At Thursday's National Prayer Breakfast, President Donald Trump kicked off his remarks by pointing to the "terrible ordeal" of impeachment, apparently taking aim at Sen. Mitt Romney (R-Utah), who voted to convict the president on the charge of abuse of power a day earlier, and House Speaker Nancy Pelosi (D-Calif.), who said recently she prays for the president.
"I don't like people who use their faith as justification for doing what they know is wrong, nor do I like people who say 'I pray for you' when they know that is not so," Trump said.
Pelosi was also in attendance at the breakfast, where she prayed before the president.
Outside the prayer breakfast, Young Evangelicals for Climate Action gathered to read an open letter to those gathered and offer a liturgy. The letter reads, in part:
As young people raised by many of you to be just these kinds of people, here is what we ask: As you pray today, pray for God’s groaning creation and for our vulnerable neighbors who are being harmed. As you go back tomorrow to the communities that you lead, live out these prayers with courage and conviction.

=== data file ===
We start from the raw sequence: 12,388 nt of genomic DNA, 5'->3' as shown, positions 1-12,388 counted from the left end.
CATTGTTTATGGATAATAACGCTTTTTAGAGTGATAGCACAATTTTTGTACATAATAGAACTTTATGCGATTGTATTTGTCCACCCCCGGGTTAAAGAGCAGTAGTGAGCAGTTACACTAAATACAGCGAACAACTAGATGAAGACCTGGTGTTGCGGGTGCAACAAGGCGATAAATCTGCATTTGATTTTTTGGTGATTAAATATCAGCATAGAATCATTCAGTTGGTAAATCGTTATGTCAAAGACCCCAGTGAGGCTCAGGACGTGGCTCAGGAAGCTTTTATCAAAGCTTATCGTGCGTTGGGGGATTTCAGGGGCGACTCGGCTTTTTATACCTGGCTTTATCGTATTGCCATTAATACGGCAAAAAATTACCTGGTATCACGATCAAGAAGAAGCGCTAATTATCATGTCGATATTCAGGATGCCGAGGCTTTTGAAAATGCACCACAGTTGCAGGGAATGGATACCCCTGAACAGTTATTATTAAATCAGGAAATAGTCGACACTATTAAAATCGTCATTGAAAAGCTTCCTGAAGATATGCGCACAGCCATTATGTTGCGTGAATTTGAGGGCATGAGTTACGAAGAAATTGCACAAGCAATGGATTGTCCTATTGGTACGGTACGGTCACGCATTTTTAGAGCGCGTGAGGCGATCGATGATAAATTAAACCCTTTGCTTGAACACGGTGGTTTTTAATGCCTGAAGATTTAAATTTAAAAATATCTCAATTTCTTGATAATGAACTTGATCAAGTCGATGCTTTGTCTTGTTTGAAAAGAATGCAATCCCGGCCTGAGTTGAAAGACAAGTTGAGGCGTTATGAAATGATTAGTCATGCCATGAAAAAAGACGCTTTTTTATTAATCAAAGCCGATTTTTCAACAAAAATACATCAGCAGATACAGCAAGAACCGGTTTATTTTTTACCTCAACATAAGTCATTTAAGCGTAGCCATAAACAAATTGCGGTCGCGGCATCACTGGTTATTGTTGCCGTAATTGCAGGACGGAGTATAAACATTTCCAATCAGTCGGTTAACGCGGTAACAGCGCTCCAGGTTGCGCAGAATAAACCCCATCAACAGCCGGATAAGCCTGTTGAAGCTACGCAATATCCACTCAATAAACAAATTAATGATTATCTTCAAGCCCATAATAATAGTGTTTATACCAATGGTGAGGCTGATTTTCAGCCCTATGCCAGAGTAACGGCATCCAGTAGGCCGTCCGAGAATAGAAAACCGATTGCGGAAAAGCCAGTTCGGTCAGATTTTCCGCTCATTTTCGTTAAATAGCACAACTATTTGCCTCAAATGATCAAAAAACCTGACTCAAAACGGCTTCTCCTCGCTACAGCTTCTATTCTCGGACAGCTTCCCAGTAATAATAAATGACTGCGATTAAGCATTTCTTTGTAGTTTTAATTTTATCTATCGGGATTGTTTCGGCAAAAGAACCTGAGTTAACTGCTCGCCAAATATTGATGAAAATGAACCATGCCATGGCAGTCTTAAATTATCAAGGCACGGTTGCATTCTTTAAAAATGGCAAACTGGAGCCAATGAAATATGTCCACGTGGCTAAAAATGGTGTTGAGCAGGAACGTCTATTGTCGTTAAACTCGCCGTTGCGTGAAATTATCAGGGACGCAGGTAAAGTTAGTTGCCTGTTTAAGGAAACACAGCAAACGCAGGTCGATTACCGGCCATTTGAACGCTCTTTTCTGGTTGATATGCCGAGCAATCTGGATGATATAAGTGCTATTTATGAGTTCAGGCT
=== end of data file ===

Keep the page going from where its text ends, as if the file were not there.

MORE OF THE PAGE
Introduce your followers to the richness of Scripture’s teaching about God’s love for God’s world and our call to care for it.
Defend life by supporting policies that will transition our economy away from dirty, toxic fossil fuels to clean, renewable energy.
Love your God by acting to protect the good works of his hands.
Love your neighbors by fighting for a world where they have clean air to breathe, clean water to drink, and a stable climate for generations to come.
Climate change did not come up in Trump's speech, though he did touch on religious freedom, prayer in schools, criminal justice reform, and at many points, his recent impeachment.
"When they impeach you for nothing, and then you're supposed to like them, it's not easy folks, but I'm doing my best," Trump riffed toward the end of his speech.
Watch the full program here.